# Horn–Schunck method

The Horn–Schunck method of estimating optical flow is a global method which introduces a global constraint of smoothness to solve the aperture problem (see Optical Flow for further description).

## Mathematical details

The Horn-Schunck algorithm assumes smoothness in the flow over the whole image. Thus, it tries to minimize distortions in flow and prefers solutions which show more smoothness.

The flow is formulated as a global energy functional which is then sought to be minimized. This function is given for two-dimensional image streams as:

${\displaystyle E=\iint \left[(I_{x}u+I_{y}v+I_{t})^{2}+\alpha ^{2}(\lVert \nabla u\rVert ^{2}+\lVert \nabla v\rVert ^{2})\right]{{\rm {d}}x{\rm {d}}y}}$

where ${\displaystyle I_{x}}$, ${\displaystyle I_{y}}$ and ${\displaystyle I_{t}}$ are the derivatives of the image intensity values along the x, y and time dimensions respectively, ${\displaystyle {\vec {V}}=[u(x,y),v(x,y)]^{\top }}$ is the optical flow vector (which is to be solved for), and the parameter ${\displaystyle \alpha }$ is a regularization constant. Larger values of ${\displaystyle \alpha }$ lead to a smoother flow. This functional can be minimized by solving the associated multi-dimensional Euler–Lagrange equations. These are

${\displaystyle {\frac {\partial L}{\partial u}}-{\frac {\partial }{\partial x}}{\frac {\partial L}{\partial u_{x}}}-{\frac {\partial }{\partial y}}{\frac {\partial L}{\partial u_{y}}}=0}$
${\displaystyle {\frac {\partial L}{\partial v}}-{\frac {\partial }{\partial x}}{\frac {\partial L}{\partial v_{x}}}-{\frac {\partial }{\partial y}}{\frac {\partial L}{\partial v_{y}}}=0}$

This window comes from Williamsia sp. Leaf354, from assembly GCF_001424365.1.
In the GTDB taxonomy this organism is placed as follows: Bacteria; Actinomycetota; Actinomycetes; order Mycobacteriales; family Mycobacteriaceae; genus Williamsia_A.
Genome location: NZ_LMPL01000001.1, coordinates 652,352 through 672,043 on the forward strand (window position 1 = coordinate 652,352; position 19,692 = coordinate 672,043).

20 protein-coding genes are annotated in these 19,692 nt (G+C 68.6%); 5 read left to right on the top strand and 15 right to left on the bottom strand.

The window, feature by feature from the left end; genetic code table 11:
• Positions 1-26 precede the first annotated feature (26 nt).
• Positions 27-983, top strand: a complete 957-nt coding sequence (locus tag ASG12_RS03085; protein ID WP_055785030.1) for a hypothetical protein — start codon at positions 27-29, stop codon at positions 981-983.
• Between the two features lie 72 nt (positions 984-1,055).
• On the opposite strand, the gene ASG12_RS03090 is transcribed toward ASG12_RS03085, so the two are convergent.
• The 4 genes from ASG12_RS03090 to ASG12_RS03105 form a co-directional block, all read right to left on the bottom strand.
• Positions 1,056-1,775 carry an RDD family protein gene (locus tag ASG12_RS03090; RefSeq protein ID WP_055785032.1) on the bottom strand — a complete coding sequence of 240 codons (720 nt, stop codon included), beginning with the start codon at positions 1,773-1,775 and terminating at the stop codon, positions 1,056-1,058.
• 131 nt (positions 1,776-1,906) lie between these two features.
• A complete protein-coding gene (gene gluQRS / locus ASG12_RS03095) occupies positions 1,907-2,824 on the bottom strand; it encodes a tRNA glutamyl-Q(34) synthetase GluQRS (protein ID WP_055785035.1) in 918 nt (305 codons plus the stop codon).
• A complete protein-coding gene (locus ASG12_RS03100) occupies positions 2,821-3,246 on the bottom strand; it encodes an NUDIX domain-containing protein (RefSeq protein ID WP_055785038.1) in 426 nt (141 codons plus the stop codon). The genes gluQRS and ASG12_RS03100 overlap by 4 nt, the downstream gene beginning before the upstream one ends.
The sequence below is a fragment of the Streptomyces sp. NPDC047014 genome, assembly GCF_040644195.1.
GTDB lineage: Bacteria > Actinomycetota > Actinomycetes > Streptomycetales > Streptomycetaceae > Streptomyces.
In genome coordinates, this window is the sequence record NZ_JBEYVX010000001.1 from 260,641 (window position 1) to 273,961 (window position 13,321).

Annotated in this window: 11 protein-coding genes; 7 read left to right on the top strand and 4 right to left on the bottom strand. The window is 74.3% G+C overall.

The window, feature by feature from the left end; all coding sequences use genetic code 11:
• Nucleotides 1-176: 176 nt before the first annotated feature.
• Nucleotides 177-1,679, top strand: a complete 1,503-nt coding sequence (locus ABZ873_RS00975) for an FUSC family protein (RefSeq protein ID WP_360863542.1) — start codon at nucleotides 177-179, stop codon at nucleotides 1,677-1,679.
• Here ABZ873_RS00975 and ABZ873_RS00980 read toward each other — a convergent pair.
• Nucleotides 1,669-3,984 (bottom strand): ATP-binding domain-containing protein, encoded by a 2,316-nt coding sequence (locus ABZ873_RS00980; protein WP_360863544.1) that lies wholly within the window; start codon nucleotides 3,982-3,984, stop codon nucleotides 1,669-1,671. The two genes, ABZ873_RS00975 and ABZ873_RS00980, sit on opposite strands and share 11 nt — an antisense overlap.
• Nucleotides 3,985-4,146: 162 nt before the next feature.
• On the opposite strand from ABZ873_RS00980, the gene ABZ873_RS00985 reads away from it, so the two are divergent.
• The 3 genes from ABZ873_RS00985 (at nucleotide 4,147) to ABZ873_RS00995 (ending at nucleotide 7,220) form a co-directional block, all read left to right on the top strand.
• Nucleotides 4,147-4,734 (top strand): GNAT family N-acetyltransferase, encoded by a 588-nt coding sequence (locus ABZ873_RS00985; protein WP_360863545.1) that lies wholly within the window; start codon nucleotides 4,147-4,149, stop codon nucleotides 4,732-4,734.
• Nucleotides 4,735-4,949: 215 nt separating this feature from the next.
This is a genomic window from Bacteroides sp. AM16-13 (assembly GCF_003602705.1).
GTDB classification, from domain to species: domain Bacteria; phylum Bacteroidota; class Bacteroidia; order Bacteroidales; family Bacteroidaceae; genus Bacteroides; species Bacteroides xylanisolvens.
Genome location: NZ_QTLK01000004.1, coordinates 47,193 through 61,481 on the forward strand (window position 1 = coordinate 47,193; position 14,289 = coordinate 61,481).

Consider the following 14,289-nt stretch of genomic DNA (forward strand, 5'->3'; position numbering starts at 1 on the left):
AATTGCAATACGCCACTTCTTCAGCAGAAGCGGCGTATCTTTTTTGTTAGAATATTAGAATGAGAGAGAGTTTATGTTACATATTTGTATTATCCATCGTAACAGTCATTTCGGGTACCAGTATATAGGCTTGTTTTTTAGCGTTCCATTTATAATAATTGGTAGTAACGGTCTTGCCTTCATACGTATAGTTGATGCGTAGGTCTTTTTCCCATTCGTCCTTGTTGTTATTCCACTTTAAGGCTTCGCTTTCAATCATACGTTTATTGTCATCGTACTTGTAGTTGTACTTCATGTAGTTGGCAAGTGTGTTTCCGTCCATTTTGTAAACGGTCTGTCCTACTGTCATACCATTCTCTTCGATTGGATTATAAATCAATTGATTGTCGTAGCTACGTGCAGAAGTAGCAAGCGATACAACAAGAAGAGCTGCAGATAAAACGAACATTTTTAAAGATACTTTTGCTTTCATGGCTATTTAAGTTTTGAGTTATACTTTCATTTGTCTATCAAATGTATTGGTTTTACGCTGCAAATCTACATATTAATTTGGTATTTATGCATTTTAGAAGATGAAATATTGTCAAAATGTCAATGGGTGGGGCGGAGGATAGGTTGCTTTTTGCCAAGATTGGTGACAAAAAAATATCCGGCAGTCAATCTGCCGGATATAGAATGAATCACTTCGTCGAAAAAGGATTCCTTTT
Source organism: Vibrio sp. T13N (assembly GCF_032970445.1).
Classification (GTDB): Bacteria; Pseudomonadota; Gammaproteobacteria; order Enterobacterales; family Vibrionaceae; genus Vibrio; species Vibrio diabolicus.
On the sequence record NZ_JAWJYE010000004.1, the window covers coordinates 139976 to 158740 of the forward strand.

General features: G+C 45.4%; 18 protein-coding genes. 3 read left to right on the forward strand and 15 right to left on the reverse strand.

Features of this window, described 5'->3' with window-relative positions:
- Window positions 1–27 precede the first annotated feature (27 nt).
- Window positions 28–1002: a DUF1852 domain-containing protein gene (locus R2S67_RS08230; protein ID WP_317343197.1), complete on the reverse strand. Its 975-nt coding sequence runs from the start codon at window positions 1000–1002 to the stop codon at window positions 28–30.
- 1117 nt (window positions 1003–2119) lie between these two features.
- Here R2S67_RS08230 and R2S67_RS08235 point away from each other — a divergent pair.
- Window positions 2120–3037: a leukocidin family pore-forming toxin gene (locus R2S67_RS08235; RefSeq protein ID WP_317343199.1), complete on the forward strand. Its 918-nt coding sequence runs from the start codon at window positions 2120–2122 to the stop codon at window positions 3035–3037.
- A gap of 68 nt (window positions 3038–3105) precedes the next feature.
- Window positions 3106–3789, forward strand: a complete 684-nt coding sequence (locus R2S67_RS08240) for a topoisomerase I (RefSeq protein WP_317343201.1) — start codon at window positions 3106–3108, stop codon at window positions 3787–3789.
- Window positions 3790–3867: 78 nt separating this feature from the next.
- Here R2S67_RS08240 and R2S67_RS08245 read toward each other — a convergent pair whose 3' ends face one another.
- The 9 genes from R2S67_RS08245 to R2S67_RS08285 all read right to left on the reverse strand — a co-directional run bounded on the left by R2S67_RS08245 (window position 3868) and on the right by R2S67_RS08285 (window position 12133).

where ${\displaystyle L}$ is the integrand of the energy expression, giving

${\displaystyle I_{x}(I_{x}u+I_{y}v+I_{t})-\alpha ^{2}\Delta u=0}$
${\displaystyle I_{y}(I_{x}u+I_{y}v+I_{t})-\alpha ^{2}\Delta v=0}$

where subscripts again denote partial differentiation and ${\displaystyle \Delta ={\frac {\partial ^{2}}{\partial x^{2}}}+{\frac {\partial ^{2}}{\partial y^{2}}}}$ denotes the Laplace operator. In practice the Laplacian is approximated numerically using finite differences, and may be written ${\displaystyle \Delta u(x,y)=({\overline {u}}(x,y)-u(x,y))}$ where ${\displaystyle {\overline {u}}(x,y)}$ is a weighted average of ${\displaystyle u}$ calculated in a neighborhood around the pixel at location (x,y). Using this notation the above equation system may be written

${\displaystyle (I_{x}^{2}+\alpha ^{2})u+I_{x}I_{y}v=\alpha ^{2}{\overline {u}}-I_{x}I_{t}}$
${\displaystyle I_{x}I_{y}u+(I_{y}^{2}+\alpha ^{2})v=\alpha ^{2}{\overline {v}}-I_{y}I_{t}}$

which is linear in ${\displaystyle u}$ and ${\displaystyle v}$ and may be solved for each pixel in the image. However, since the solution depends on the neighboring values of the flow field, it must be repeated once the neighbors have been updated. The following iterative scheme is derived using Cramer's rule:

${\displaystyle u^{k+1}={\overline {u}}^{k}-{\frac {I_{x}(I_{x}{\overline {u}}^{k}+I_{y}{\overline {v}}^{k}+I_{t})}{\alpha ^{2}+I_{x}^{2}+I_{y}^{2}}}}$
${\displaystyle v^{k+1}={\overline {v}}^{k}-{\frac {I_{y}(I_{x}{\overline {u}}^{k}+I_{y}{\overline {v}}^{k}+I_{t})}{\alpha ^{2}+I_{x}^{2}+I_{y}^{2}}}}$

where the superscript k+1 denotes the next iteration, which is to be calculated and k is the last calculated result. This is in essence a Matrix splitting method, similar to the Jacobi method, applied to the large, sparse system arising when solving for all pixels simultaneously[citation needed].

## Properties

Advantages of the Horn–Schunck algorithm include that it yields a high density of flow vectors, i.e. the flow information missing in inner parts of homogeneous objects is filled in from the motion boundaries. On the negative side, it is more sensitive to noise than local methods.